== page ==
Across the country, unions helped elect Democratic governors, build labor-friendly majorities in state legislatures and defeat ballot initiatives. They also played a key role in helping President Barack Obama win swing states including Ohio, Nevada and Wisconsin, according to exit polls.
But amid the costly battles over dozens of measures across the country, overall union membership has shrunk to just 11.8 percent of the workforce. It could hit another historic low this year after public sector unions lost thousands of members in Wisconsin and in other states that have turned to layoffs due to budget shortfalls.
Labor leaders point to Snyder and Walker as their prime targets in the 2014 elections. However, Walker is seen as having the upper hand in light of his win last summer in the highly publicized recall election.
Walker raised more than $30 million to beat Democrat Tom Barrett in the June recall by almost 7 percentage points, a wider margin than their first face-off in the November 2010 election.
"Gov. Walker is a national figure now and has already faced down a direct challenge from labor, a benefit he did not have in 2010," said Walker adviser Dan Blum.
The AFL-CIO's Podhorzer said unions also plan to target Ohio Gov. John Kasich, who was seen as weakened when his enactment of a measure limiting public employee bargaining rights was overturned by referendum. Kasich's approval in surveys of Ohioans has improved somewhat, although it remains below 50 percent.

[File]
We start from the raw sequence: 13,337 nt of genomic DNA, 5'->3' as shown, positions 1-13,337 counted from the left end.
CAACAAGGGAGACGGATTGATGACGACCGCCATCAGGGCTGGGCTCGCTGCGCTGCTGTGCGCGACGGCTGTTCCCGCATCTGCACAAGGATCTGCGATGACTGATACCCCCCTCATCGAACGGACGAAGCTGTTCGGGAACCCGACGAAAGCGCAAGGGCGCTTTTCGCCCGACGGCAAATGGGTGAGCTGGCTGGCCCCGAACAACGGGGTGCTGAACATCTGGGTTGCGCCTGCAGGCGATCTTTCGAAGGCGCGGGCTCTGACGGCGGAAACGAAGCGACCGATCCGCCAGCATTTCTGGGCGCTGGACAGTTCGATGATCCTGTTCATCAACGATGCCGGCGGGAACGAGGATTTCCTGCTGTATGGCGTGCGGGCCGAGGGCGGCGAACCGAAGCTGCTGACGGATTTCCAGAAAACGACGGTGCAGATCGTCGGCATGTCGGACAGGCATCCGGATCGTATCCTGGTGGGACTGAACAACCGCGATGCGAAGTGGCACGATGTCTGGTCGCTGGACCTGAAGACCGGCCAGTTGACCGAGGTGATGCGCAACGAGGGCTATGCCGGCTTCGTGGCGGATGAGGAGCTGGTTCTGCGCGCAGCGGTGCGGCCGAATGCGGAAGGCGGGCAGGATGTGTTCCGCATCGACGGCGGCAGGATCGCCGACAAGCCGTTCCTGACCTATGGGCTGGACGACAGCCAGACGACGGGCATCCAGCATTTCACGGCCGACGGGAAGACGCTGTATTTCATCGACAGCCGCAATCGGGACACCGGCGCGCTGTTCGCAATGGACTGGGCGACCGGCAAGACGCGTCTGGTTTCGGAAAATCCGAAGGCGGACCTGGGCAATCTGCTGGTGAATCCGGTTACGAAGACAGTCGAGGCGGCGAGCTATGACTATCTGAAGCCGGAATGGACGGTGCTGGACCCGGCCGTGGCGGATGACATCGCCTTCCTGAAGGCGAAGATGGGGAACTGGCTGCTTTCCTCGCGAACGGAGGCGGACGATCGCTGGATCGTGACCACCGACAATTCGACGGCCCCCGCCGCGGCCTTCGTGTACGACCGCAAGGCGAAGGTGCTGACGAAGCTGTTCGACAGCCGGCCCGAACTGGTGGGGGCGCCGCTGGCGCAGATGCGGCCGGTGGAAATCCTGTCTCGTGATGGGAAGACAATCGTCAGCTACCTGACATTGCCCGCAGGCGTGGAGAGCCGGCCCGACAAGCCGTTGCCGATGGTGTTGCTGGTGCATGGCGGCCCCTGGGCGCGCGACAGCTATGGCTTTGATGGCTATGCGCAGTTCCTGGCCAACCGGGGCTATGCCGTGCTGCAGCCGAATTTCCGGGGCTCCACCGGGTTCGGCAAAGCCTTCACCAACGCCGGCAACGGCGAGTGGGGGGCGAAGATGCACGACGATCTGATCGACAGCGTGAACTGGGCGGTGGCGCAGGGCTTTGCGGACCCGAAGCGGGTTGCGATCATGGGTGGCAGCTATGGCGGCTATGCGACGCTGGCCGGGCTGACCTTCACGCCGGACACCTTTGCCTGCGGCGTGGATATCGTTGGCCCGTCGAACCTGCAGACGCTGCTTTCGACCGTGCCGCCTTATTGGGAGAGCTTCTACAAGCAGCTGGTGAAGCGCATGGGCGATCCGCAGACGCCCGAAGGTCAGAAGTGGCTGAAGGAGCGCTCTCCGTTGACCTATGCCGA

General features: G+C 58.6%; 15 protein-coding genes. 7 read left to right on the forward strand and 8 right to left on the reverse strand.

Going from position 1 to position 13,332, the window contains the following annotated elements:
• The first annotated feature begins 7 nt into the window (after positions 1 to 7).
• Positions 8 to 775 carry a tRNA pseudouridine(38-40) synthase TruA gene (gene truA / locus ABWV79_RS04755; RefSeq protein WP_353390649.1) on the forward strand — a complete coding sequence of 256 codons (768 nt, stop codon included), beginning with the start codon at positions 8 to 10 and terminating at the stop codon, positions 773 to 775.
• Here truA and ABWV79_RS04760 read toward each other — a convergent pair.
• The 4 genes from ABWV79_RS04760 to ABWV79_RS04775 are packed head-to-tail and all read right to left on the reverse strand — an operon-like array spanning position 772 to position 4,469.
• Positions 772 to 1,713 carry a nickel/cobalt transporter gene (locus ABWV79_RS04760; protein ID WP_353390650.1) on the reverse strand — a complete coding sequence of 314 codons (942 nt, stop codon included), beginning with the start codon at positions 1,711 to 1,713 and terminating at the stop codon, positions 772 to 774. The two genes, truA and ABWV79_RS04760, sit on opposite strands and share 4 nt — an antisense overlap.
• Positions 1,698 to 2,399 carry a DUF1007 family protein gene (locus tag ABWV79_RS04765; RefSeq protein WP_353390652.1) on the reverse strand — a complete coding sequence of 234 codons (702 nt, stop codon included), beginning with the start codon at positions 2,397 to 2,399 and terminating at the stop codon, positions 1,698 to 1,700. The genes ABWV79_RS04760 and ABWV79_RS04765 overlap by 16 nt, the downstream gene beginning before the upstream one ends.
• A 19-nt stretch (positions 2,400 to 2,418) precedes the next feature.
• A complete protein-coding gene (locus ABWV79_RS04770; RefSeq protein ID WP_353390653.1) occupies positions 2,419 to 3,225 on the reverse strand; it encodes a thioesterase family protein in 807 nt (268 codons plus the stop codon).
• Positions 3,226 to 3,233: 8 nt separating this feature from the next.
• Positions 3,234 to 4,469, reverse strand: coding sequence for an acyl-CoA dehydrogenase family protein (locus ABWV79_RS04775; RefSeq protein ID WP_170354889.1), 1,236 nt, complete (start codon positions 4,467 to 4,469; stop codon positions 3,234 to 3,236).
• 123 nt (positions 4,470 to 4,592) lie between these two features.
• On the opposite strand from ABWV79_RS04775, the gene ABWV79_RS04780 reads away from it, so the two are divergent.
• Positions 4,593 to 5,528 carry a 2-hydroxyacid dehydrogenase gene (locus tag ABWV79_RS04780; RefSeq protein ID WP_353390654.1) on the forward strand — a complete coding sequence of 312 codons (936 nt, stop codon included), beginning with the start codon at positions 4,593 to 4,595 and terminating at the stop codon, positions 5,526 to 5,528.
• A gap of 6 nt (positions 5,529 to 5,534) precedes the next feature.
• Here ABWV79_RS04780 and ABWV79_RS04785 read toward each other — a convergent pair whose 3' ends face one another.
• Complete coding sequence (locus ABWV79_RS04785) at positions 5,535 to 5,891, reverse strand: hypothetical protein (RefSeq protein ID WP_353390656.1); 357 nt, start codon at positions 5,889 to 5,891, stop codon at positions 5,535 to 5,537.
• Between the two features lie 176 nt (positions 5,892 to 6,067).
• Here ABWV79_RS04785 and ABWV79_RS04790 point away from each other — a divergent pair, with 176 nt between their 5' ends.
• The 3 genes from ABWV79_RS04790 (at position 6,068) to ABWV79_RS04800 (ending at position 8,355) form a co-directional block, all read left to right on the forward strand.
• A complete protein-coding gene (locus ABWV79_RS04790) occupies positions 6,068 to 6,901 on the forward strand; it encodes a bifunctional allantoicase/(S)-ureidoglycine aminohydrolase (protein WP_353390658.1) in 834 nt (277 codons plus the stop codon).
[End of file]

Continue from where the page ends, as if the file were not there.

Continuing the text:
Hungry for a win, unions also are circling Corbett in Pennsylvania and Florida Gov. Rick Scott. Though the states are expensive for advertising, the Republican governors are seen as vulnerable, with approval ratings below 40 percent in November.
While defeating Corbett, Kasich, Snyder or Walker would strike a blow for more traditionally pro-labor manufacturing states, the chance to defeat Scott is seen as a potential bright spot for labor's future.
"Florida is different. It's one place where unions are trying to expand," said Florida Democratic strategist Steve Schale.
Florida is a weak labor state, but one where the heavy presence of service-sector jobs gives large and newer unions such as Service Employees International Union an opportunity to grow.
Former Gov. Charlie Crist, who left the Republican party and has changed his affiliation to Democrat, is eyeing a run for governor in 2014. Crist was seen as a defender of public-sector unions.
Conservative groups deny claims that the push for right-to-work laws and other anti-union measures is part of a concerted GOP effort to weaken unions because they are a pillar of Democratic candidates and causes.
"It means that Michigan is going to be more prosperous and workers there are going to have more freedom and choice when it comes to a union," said Tim Phillips, president of Americans for Prosperity, which has funded anti-union measures in Michigan and around the country.
But Phillips said the decrease in union membership "does impair their ability to just bully people politically, which they've done for a long time."
Beaumont contributed from Des Moines, Iowa.